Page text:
Martin Conradi is managing director of Showcase Presentations in London. Educated at Oundle School and Lancaster University, he spent 10 years in advertising and marketing companies and doing more than his fair share of presentations. He became fascinated by the potential for small computers as business tools and set up Rainbow Software in 1980 — probably the first company in the world entirely dedicated to computer-based business presentations. He formed Showcase Presentations Ltd in 1986 to specialise in computer-based presentation services.
In this conversation, Martin looks at the future of presentations, from a past perspective.
Geetesh: You’ve been involved with presentation software for a long, long time — tell us more about the historical perspective and where you believe the future of presenting is headed to?
Martin: Imagine watching slides on a large monitor screen with a range of properly designed proportionally spaced fonts in rich RGB colour. When you want video, it switches in automatically. And you can print out the individual slides.
Familiar? But this was our Showcase Presentation System in 1981, the first such system in the world.
We used an Apple II (16k of RAM, a 1Mhz 8-bit processor and a pair of 5-1/2″ floppy disc drives) which was in those days a pretty cool machine; we developed proportional fonts (long before the Mac); and discovered monitors capable of using RGB, so developed programmable cards to drive them. Add some great software and a remote control, and you had the world’s first computer presentation system.
And with no rules for designing computer slides we had to invent them too.
Clients claimed the system paid for itself in a single presentation.
The advent of the PC with its very basic graphics slowly strangled the Apple II as a business purchase, so in 1985 we reinvented ourselves as a service company and after over 30 years, Showcase is still going strong. We switched to General Parametric’s VideoShow — an external graphics and presentation box for the PC — and remained with this for the rest of the 1980s until the “clamshell” laptop, Windows 3 and Freelance appeared in the early 90’s; it was time to switch again.
Since then nothing fundamental has changed. Of course both hardware and software are much more powerful while at the same time easier to use. Viable alternatives to PowerPoint have continued to emerge — though mostly for only a short time. The trade-off between simplicity (for office users) and capability (for designers and other professionals) continues to tax software designers.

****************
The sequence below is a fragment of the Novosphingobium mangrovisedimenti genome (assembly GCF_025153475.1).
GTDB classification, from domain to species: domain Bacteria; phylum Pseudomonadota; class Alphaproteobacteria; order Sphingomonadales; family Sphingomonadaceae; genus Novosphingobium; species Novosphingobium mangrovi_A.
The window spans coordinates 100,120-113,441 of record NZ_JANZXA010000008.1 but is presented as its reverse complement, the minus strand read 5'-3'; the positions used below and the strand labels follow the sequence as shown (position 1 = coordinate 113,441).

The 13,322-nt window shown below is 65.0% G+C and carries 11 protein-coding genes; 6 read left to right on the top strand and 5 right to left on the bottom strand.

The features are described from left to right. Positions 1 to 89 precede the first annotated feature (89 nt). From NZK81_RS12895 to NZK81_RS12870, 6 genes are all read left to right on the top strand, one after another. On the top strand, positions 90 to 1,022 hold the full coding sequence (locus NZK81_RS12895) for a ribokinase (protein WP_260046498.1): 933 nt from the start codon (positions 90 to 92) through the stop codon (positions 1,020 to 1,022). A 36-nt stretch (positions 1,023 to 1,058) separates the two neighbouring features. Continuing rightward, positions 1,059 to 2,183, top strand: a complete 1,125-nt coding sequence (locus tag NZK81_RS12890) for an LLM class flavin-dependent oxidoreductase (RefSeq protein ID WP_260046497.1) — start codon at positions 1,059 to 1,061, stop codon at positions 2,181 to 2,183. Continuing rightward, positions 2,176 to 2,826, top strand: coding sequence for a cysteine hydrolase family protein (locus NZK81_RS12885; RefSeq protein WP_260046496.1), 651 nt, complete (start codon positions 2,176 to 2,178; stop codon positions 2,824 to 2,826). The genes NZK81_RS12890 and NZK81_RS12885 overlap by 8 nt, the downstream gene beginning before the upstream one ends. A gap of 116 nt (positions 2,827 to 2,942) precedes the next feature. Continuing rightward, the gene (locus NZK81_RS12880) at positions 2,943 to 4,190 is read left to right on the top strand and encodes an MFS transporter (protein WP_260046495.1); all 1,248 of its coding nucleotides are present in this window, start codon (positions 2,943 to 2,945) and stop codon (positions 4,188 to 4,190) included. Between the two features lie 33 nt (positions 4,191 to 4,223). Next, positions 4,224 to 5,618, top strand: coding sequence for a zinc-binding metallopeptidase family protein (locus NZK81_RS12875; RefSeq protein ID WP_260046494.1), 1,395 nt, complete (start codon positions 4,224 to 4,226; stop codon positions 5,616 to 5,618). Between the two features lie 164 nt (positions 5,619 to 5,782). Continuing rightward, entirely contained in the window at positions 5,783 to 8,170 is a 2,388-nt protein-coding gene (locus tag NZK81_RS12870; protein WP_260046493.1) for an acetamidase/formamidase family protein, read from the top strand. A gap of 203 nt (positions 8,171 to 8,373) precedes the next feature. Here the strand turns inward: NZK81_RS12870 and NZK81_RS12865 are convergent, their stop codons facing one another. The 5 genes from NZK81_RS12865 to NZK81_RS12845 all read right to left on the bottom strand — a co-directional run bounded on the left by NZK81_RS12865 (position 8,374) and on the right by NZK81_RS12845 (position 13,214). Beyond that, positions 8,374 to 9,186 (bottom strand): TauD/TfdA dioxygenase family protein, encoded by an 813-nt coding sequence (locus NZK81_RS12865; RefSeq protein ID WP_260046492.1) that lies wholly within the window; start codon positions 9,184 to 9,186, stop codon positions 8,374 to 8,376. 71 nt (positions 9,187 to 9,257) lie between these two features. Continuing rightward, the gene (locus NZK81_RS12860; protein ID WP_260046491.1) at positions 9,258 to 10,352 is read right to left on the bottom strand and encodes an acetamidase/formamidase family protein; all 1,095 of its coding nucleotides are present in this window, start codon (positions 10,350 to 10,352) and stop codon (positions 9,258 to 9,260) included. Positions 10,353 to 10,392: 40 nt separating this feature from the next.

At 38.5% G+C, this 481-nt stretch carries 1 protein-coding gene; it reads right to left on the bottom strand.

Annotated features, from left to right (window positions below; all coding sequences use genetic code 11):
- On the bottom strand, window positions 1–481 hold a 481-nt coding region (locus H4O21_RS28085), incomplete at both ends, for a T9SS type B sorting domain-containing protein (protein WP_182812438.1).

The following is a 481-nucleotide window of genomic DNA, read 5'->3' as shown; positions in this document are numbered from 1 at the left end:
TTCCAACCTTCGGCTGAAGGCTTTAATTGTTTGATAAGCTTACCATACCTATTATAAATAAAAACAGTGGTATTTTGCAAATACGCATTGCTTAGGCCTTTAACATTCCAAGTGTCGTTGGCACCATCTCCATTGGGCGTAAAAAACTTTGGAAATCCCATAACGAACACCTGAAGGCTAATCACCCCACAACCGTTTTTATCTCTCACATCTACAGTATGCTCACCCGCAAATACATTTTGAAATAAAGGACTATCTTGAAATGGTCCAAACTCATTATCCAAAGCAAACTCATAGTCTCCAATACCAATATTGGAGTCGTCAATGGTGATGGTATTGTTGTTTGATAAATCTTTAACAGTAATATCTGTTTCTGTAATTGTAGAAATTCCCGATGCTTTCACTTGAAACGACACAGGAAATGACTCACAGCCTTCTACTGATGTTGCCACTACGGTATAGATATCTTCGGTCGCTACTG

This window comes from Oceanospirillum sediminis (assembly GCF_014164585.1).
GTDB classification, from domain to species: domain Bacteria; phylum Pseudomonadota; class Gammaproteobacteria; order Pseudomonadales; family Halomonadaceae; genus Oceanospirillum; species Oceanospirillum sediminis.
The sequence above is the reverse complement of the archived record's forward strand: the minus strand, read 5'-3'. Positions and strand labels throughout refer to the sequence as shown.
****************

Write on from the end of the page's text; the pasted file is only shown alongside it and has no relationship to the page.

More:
In 1970 I worked in a bright young ad agency and we put pictures and text on a rectangular screen to help get our arguments across to our audience. It cost a fortune and took 3 days to get the slides back. Now it costs virtually nothing to do the same thing in a few hours. The difference in the technology is huge, but the outcome is basically the same.
One advantage today is that the speaker can alter the presentation right up to the last moment but this is a double-edged sword. When presentations were slow and expensive, a lot of thought went into what was said and how it was presented. As the price of presentations has become negligible, the quality of thinking has all too often kept pace, and all the power and brilliance of the underlying technology which can produce marvels of insightful graphics to support a speaker, much too often delivers lazy argument, badly presented.
We did some research to understand better why people come to live presentations when they can often see them online much more easily. The answer was very clear: “We want to see the whites of their eyes”.
So the speaker is still — and will always be — the centre of attention; presentations will become more visual, picture-driven rather than bullet-point driven. They may even become more interactive as a younger and more computer-literate generation of management, teachers, etc., rises through the ranks.